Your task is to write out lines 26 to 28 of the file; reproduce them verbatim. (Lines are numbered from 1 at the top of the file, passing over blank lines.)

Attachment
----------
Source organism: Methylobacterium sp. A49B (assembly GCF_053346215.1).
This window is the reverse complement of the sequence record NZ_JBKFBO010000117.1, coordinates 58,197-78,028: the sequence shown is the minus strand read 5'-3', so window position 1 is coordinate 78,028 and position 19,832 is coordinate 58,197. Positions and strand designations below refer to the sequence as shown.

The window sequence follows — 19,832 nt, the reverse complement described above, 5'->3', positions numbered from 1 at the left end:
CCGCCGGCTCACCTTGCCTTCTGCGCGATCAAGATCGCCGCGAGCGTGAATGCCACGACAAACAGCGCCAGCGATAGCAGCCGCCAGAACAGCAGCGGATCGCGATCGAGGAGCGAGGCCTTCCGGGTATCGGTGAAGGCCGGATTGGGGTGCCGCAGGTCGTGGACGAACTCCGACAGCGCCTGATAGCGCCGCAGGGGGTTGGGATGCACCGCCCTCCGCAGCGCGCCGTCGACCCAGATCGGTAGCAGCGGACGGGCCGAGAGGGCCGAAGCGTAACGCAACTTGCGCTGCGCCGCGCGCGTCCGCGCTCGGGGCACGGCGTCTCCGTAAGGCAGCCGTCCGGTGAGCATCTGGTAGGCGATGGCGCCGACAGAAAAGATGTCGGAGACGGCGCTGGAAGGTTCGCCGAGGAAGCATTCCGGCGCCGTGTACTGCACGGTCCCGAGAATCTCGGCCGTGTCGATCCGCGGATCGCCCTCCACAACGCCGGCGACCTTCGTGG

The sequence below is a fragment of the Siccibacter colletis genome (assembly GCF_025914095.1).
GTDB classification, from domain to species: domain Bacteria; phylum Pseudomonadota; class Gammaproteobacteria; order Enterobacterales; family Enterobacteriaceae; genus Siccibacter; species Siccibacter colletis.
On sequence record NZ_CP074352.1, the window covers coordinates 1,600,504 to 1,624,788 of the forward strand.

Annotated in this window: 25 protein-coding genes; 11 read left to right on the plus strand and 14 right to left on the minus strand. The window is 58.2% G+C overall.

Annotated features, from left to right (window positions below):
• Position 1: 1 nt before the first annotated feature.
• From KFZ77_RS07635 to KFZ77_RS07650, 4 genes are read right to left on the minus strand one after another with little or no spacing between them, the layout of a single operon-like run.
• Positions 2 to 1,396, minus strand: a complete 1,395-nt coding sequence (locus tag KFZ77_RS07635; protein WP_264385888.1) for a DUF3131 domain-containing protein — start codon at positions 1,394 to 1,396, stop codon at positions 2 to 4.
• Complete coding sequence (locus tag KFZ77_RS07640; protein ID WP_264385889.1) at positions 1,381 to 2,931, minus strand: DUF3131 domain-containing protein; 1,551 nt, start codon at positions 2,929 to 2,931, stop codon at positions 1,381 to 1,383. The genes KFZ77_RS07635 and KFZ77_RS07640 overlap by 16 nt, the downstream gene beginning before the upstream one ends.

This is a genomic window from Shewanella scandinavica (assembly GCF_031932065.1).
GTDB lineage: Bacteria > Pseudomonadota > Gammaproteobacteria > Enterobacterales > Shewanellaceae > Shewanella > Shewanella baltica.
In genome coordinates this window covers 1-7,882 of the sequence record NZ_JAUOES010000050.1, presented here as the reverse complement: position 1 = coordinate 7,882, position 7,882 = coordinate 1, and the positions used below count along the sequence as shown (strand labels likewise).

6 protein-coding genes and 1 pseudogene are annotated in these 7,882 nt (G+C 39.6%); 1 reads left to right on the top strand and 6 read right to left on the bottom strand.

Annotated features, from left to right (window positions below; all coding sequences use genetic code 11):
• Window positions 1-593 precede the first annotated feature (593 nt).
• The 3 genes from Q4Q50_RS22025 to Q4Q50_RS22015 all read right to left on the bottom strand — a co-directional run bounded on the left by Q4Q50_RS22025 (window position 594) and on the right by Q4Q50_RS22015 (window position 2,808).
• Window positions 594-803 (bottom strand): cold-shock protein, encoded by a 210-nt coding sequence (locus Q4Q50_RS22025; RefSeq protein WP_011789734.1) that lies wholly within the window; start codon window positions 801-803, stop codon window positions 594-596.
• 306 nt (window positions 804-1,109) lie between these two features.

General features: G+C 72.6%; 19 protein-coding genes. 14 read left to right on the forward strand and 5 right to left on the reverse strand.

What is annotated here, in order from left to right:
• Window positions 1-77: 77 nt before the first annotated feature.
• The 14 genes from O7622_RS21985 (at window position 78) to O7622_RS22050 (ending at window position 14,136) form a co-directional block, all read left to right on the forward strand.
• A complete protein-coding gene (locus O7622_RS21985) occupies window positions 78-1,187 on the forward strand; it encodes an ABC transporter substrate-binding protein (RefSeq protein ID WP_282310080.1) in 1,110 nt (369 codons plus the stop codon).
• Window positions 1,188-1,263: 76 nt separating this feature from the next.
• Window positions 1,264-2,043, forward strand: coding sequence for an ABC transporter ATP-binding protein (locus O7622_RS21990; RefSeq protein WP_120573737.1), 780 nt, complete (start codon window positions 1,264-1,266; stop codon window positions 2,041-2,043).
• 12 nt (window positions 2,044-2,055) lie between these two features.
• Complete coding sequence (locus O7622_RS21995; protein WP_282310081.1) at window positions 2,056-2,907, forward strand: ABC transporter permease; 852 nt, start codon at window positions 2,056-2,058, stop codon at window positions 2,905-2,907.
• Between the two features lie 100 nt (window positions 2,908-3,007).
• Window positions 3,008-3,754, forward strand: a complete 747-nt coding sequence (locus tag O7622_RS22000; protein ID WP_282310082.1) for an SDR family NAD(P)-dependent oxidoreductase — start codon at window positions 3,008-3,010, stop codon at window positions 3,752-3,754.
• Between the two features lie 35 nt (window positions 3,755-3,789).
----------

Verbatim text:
• The 14 genes from O7622_RS21985 (at window position 78) to O7622_RS22050 (ending at window position 14,136) form a co-directional block, all read left to right on the forward strand.
• A complete protein-coding gene (locus O7622_RS21985) occupies window positions 78-1,187 on the forward strand; it encodes an ABC transporter substrate-binding protein (RefSeq protein ID WP_282310080.1) in 1,110 nt (369 codons plus the stop codon).
• Window positions 1,188-1,263: 76 nt separating this feature from the next.